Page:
Climate Concerns Push Scientists to Move Species to New Areas

22 January 2023

Scientists increasingly are aiming to move animals threatened by rising temperatures to new areas where they never lived before in an effort to save them.

One example is a project in Hawaii that moved, or relocated, a seabird species from one island to another about 800 kilometers away.

Traditionally, scientists have considered the idea of species relocations risky. This is because it can cause problems for existing native animals.

This photo shows workers relocating a Tristram's storm petrel in Hawaii on March 29, 2022. (L. Young/Pacific Rim Conservation via AP)
This photo shows workers relocating a Tristram's storm petrel in Hawaii on March 29, 2022. (L. Young/Pacific Rim Conservation via AP)

But some scientists now believe such relocations are necessary to save threatened species. Moves have already been considered for several species, including birds, lizards, butterflies and even plants.

The relocation in Hawaii involved the Tristram's storm petrel, a seabird that is native to low-lying islands in Hawaii and Japan.

The project moved about 40 young birds from Hawaii's Tern Island to Oahu, one of the state's biggest islands. The Tristram's storm petrel is considered at risk of disappearing completely.

Tern Island is currently just 1.8 meters above sea level. Scientists fear the island may disappear completely if the sea level there continues to rise.

"Tern Island is washing away," said biologist Eric VanderWerf of the nonprofit group Pacific Rim Conservation. "Climate change is causing a greater need for this — for taking a species outside its known historical range."

Scientists hope the relocated animals can someday be returned to their native environments if conditions change.

A proposal by the administration of U.S. President Joe Biden would change the U.S. Endangered Species Act. The law aims to protect rare animals and plants. The change would make it easier to move some of the most threatened species to places where they have not been known to exist before.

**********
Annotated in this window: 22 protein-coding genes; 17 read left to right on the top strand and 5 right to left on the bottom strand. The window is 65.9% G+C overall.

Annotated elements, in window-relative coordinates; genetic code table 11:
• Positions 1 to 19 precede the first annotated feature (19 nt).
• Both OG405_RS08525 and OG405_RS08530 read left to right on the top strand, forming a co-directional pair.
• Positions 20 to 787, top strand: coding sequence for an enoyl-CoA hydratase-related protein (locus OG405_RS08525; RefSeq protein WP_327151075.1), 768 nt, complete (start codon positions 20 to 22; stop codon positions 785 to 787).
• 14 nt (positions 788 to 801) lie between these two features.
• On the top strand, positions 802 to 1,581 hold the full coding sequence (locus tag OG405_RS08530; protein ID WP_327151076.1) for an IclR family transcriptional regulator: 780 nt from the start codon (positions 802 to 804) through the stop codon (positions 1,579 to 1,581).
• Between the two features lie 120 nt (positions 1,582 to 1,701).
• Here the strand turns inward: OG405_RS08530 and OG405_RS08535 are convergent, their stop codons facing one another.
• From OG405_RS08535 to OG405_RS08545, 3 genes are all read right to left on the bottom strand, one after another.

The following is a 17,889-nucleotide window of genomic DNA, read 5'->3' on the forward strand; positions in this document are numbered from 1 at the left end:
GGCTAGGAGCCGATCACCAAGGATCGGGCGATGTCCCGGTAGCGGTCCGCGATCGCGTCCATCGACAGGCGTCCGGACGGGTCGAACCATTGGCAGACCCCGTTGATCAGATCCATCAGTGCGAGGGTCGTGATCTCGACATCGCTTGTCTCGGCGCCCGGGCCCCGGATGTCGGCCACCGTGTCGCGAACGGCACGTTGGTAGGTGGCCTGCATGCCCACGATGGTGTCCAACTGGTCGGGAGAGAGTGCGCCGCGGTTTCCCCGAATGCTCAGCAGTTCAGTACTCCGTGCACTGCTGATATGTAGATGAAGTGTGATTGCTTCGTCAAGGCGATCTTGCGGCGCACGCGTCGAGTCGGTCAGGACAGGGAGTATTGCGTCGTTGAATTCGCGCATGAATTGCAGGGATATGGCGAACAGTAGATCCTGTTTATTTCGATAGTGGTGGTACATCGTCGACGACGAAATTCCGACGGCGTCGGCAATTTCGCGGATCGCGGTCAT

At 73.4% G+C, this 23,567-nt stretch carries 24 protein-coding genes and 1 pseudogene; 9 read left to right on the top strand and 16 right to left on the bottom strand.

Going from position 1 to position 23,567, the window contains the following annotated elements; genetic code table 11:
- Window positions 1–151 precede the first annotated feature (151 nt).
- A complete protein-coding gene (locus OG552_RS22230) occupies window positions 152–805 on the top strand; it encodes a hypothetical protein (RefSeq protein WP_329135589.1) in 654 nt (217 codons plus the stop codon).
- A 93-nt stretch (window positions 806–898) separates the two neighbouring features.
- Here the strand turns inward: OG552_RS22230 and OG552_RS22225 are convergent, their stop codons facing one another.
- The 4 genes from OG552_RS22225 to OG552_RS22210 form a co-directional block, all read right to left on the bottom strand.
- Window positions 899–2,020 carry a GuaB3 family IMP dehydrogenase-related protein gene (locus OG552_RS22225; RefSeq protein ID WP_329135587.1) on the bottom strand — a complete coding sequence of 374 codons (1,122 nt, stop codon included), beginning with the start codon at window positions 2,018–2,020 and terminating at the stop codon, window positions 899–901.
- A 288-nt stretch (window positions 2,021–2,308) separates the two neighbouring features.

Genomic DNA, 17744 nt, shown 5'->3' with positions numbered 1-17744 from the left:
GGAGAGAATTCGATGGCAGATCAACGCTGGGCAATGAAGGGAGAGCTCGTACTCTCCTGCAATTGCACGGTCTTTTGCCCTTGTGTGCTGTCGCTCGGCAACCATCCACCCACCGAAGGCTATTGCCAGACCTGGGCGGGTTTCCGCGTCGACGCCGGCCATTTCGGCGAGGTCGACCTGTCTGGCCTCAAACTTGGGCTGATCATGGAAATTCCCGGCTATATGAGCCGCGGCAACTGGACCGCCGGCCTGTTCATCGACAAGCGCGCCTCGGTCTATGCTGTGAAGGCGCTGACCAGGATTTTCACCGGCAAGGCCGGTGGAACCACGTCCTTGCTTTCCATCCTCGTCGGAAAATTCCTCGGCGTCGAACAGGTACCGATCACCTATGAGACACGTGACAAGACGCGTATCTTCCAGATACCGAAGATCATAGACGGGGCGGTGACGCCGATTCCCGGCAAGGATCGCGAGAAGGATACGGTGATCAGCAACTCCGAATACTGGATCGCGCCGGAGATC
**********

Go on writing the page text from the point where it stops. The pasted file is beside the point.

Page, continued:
As a reaction to that proposal, state wildlife officials and scientists have suggested moving populations of some species. These include the Key deer of southern Florida and the Karner blue butterfly from the Midwest and Northeast. In addition, officials are suggesting moving desert flowering plants in Nevada and California and the St. Croix ground lizard in the Virgin Islands.

Republican lawmakers in western states – including Montana, New Mexico and Arizona – are against the proposal. They say moving species to new places could create environmental problems and result in an "invasive species."

Federal officials are expected to finalize the proposal in June. Jason McLachlan is a biologist at the University of Notre Dame in the state of Indiana. He told The Associated Press he thinks the government proposal demonstrates an important change "in the way we think of species protection and conservation."

McLachlan said the issue goes beyond endangered species. He thinks it also raises questions about what should be considered "native" now that changing temperatures are pushing some species to seek out higher areas or move toward the planet's North or South.

He said comparable temperature changes in the past happened over thousands of years. But the current one is taking place over a shorter period and this has harmed ecosystems. "Eventually we're going to have to start thinking about it in ways that will make people...uncomfortable," McLachlan said. "To say this species is OK and this species is not OK, that's asking a lot of human beings."

Pacific Rim Conservation's VanderWerf told the AP that to save storm petrels, scientists need to act before populations have crashed. "In 30 years, these birds will certainly be rare, if we don't do something about it," he said.

James Watson is a scientist at the University of Queensland in Australia. He said, "Many, many species" must be moved or they could go out of existence. Watson added that increasing wildfires have forced some relocations of animals.

"This kind of intensive management is necessary for us to have a reasonable shot at holding ... some species," said Don Lyons, with the National Audubon Society's Seabird Institute.

I'm Bryan Lynn.

The Associated Press reported this story. Bryan Lynn adapted the report for Learning English.


Words in This Story

species – n. a group of animals or plants that are similar and can produce young animals or plants

range – n. a group of different things of the same general type

invasive adj. moving into all areas of something and difficult to stop

conservation – n. an organized effort that aims to protect animals, plants and natural resources

ecosystem – n. everything that exists in a particular environment

uncomfortable – adj. not feeling comfortable and pleasant

management – n. the control and organization of something